Hi Kid Lit friends,
I first became acquainted with the term “steampunk” a few years ago. According to Wikipedia, “Steampunk is a subgenre of science fiction or science fantasy that incorporates technology and aesthetic designs inspired by 19th-century industrial steam-powered machinery.”
After I became familiar with what the term actually meant, I started seeing it everywhere in children’s literature. Here are some great new middle grade steampunk adventures.
Life after the zombie apocalypse is pretty good for 13-year-old Jack Sullivan: he lives in a mind-clobberingly cool tree fort with his best friends, speeds through town playing Real-Life Mario Kart, has a crew of monster buddies, battles zombies on the regular, and generally treats life like it’s a videogame!
One problem: it’s hard convincing his friends that everything is great when they’re being hunted by a monstrous Nightmare King and an ancient evil who won’t rest until Earth has been devoured. Crud!
Race to the Bottom of the Sea by Lindsay Eager
When her parents, the great marine scientists Dr. and Dr. Quail, are killed in a tragic accident, eleven-year-old Fidelia Quail is racked by grief — and guilt. But Fidelia is forced out of her mourning when she’s kidnapped by Merrick the Monstrous, a pirate whose list of treasons stretches longer than a ribbon eel. Her task? Use her marine know-how to retrieve his treasure, lost on the ocean floor. But as Fidelia and the pirates close in on the prize, with the navy hot on their heels, she realizes that Merrick doesn’t expect to live long enough to enjoy his loot. Could something other than black-hearted greed be driving him?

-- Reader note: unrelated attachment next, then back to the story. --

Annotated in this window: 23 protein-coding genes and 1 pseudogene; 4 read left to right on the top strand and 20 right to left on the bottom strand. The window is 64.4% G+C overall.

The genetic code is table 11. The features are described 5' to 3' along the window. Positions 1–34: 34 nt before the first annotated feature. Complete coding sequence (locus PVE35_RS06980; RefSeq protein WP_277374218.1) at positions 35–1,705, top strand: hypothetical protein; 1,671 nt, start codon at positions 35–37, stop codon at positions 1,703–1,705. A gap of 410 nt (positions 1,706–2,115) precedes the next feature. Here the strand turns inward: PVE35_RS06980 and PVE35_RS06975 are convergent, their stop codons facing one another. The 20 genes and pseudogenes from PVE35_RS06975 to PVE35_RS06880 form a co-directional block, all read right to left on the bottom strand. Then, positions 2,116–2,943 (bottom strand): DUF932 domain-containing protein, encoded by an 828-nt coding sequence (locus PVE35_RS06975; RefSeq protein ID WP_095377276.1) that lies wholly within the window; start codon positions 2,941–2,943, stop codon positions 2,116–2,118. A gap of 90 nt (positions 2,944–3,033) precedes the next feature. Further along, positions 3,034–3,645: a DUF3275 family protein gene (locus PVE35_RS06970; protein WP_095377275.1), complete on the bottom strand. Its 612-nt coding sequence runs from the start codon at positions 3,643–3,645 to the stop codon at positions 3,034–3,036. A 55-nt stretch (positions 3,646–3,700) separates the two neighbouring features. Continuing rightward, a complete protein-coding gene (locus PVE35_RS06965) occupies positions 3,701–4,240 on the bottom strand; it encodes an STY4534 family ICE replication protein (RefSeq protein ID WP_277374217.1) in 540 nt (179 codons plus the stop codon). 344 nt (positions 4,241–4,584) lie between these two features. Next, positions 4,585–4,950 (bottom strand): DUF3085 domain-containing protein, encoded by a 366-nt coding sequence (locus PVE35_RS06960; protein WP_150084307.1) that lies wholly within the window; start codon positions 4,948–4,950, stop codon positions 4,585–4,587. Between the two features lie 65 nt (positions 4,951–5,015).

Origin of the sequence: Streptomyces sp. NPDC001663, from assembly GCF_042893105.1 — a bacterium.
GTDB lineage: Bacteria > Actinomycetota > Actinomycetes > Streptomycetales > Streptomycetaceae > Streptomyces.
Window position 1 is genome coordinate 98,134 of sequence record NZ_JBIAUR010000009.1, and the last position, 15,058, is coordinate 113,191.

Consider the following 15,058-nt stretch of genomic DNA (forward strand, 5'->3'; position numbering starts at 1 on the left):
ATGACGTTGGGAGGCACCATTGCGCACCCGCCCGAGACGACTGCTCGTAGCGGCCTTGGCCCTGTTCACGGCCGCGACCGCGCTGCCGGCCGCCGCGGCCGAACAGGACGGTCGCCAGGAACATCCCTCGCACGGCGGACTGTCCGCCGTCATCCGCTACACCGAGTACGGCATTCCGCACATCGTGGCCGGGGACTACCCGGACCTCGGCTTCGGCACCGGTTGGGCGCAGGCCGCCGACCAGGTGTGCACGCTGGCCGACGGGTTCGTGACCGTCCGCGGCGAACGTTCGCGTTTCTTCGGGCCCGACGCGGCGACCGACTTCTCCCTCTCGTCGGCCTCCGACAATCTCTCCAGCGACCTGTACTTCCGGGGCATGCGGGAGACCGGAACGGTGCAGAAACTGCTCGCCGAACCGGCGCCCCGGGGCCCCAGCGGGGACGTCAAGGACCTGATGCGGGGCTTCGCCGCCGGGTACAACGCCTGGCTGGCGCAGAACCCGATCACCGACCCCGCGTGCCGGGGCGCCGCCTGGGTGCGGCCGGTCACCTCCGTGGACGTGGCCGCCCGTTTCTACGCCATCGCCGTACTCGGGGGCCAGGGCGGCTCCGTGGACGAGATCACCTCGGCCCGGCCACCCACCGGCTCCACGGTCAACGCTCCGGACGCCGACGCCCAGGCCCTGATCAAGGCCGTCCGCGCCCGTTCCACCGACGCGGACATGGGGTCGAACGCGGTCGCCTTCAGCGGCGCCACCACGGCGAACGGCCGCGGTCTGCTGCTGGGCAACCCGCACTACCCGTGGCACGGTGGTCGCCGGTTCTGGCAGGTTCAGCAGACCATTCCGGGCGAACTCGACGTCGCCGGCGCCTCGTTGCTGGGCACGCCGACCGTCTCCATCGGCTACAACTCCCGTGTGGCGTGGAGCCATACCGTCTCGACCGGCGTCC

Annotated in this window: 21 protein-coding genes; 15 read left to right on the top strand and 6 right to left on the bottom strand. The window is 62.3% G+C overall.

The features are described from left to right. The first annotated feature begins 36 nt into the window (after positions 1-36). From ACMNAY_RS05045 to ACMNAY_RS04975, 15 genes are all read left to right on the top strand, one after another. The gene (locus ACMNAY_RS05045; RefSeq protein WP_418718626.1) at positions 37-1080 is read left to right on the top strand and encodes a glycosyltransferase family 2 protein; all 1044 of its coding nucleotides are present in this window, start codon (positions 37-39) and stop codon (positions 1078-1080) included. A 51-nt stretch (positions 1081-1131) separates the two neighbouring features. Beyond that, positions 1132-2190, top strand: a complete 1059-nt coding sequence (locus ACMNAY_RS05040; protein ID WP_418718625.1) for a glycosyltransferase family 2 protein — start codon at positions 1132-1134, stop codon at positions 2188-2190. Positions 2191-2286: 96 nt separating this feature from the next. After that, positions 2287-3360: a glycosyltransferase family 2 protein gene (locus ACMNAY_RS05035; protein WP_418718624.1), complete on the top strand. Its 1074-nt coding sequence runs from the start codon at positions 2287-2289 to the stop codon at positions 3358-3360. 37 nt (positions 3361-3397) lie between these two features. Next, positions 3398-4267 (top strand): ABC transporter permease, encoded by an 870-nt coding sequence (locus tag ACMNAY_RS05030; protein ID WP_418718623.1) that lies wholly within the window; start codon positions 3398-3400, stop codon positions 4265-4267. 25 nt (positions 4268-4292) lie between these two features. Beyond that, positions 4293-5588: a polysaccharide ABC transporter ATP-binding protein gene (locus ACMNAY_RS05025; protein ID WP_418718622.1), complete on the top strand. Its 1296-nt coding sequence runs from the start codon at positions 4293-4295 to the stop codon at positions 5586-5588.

Ghosts of Greenglass House (sequel to Greenglass House) by Kate Milford
Welcome back to the irresistible world of Greenglass House where thirteen-year-old Milo is, once again, spending the winter holidays stuck in a house full of strange guests who are not what they seem. There are fresh clues to uncover as friends old and new join in his search for a mysterious map and a famous smuggler’s lost haul.
The Shadow Cipher by Laura Ruby
It was 1798 when the Morningstarr twins arrived in New York with a vision for a magnificent city: towering skyscrapers, dazzling machines, and winding train lines, all running on technology no one had ever seen before. Fifty-seven years later, the enigmatic architects disappeared, leaving behind for the people of New York the Old York Cipher—a puzzle laid into the shining city they constructed, at the end of which was promised a treasure beyond all imagining. By the present day, however, the puzzle has never been solved, and the greatest mystery of the modern world is little more than a tourist attraction.
The Wonderling by Mira Bartók
Welcome to the Home for Wayward and Misbegotten Creatures, an institution run by evil Miss Carbunkle, a cunning villainess who believes her terrified young charges exist only to serve and suffer. For the Wonderling, an innocent-hearted, one-eared, fox-like eleven-year-old with only a number rather than a proper name — a 13 etched on a medallion around his neck — it is the only home he has ever known. Richly imagined, with shimmering language, steampunk motifs, and gripping, magical plot twists, this high adventure fantasy is the debut novel of award-winning memoirist Mira Bartók.